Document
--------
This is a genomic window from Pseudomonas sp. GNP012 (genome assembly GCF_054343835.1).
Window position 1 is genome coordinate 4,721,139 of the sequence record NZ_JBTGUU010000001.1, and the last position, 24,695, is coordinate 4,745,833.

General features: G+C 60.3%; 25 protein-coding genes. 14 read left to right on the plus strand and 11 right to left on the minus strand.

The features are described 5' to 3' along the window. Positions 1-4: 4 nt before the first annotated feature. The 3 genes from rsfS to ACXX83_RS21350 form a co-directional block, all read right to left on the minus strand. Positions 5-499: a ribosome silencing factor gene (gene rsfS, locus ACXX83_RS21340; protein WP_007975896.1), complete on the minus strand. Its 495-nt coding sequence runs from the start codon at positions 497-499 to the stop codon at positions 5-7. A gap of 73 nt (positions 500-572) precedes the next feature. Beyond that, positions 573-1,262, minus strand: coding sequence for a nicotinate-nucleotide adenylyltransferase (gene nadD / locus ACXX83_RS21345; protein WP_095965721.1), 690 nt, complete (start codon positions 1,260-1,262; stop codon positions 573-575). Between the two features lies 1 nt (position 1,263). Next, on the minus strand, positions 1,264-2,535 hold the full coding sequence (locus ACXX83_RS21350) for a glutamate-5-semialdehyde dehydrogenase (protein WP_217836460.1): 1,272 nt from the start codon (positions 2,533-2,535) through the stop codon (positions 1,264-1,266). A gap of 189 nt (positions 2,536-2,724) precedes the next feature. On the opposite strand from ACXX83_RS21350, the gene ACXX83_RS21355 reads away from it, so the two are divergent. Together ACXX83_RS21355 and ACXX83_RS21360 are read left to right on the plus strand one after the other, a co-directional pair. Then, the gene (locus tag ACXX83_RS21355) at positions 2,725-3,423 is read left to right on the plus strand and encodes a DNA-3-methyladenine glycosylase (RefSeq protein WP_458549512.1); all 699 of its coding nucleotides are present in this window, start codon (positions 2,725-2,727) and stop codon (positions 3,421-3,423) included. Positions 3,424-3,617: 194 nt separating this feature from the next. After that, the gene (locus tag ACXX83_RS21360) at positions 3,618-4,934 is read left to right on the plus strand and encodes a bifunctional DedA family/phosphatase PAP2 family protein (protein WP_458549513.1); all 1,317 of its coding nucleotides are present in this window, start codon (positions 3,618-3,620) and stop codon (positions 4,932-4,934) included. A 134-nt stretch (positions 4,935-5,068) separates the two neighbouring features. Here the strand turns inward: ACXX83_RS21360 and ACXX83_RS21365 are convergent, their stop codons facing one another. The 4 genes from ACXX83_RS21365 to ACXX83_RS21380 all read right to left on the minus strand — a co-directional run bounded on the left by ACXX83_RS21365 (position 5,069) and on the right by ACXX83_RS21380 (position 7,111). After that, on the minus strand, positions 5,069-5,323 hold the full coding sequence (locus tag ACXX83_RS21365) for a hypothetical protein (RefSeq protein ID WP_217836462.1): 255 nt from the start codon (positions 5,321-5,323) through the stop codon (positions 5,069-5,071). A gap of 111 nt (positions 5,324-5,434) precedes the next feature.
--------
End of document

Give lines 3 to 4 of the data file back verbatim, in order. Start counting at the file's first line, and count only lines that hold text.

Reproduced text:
General features: G+C 60.3%; 25 protein-coding genes. 14 read left to right on the plus strand and 11 right to left on the minus strand.

The features are described 5' to 3' along the window. Positions 1-4: 4 nt before the first annotated feature. The 3 genes from rsfS to ACXX83_RS21350 form a co-directional block, all read right to left on the minus strand. Positions 5-499: a ribosome silencing factor gene (gene rsfS, locus ACXX83_RS21340; protein WP_007975896.1), complete on the minus strand. Its 495-nt coding sequence runs from the start codon at positions 497-499 to the stop codon at positions 5-7. A gap of 73 nt (positions 500-572) precedes the next feature. Beyond that, positions 573-1,262, minus strand: coding sequence for a nicotinate-nucleotide adenylyltransferase (gene nadD / locus ACXX83_RS21345; protein WP_095965721.1), 690 nt, complete (start codon positions 1,260-1,262; stop codon positions 573-575). Between the two features lies 1 nt (position 1,263). Next, on the minus strand, positions 1,264-2,535 hold the full coding sequence (locus ACXX83_RS21350) for a glutamate-5-semialdehyde dehydrogenase (protein WP_217836460.1): 1,272 nt from the start codon (positions 2,533-2,535) through the stop codon (positions 1,264-1,266). A gap of 189 nt (positions 2,536-2,724) precedes the next feature. On the opposite strand from ACXX83_RS21350, the gene ACXX83_RS21355 reads away from it, so the two are divergent. Together ACXX83_RS21355 and ACXX83_RS21360 are read left to right on the plus strand one after the other, a co-directional pair. Then, the gene (locus tag ACXX83_RS21355) at positions 2,725-3,423 is read left to right on the plus strand and encodes a DNA-3-methyladenine glycosylase (RefSeq protein WP_458549512.1); all 699 of its coding nucleotides are present in this window, start codon (positions 2,725-2,727) and stop codon (positions 3,421-3,423) included. Positions 3,424-3,617: 194 nt separating this feature from the next. After that, the gene (locus tag ACXX83_RS21360) at positions 3,618-4,934 is read left to right on the plus strand and encodes a bifunctional DedA family/phosphatase PAP2 family protein (protein WP_458549513.1); all 1,317 of its coding nucleotides are present in this window, start codon (positions 3,618-3,620) and stop codon (positions 4,932-4,934) included. A 134-nt stretch (positions 4,935-5,068) separates the two neighbouring features. Here the strand turns inward: ACXX83_RS21360 and ACXX83_RS21365 are convergent, their stop codons facing one another. The 4 genes from ACXX83_RS21365 to ACXX83_RS21380 all read right to left on the minus strand — a co-directional run bounded on the left by ACXX83_RS21365 (position 5,069) and on the right by ACXX83_RS21380 (position 7,111). After that, on the minus strand, positions 5,069-5,323 hold the full coding sequence (locus tag ACXX83_RS21365) for a hypothetical protein (RefSeq protein ID WP_217836462.1): 255 nt from the start codon (positions 5,321-5,323) through the stop codon (positions 5,069-5,071). A gap of 111 nt (positions 5,324-5,434) precedes the next feature.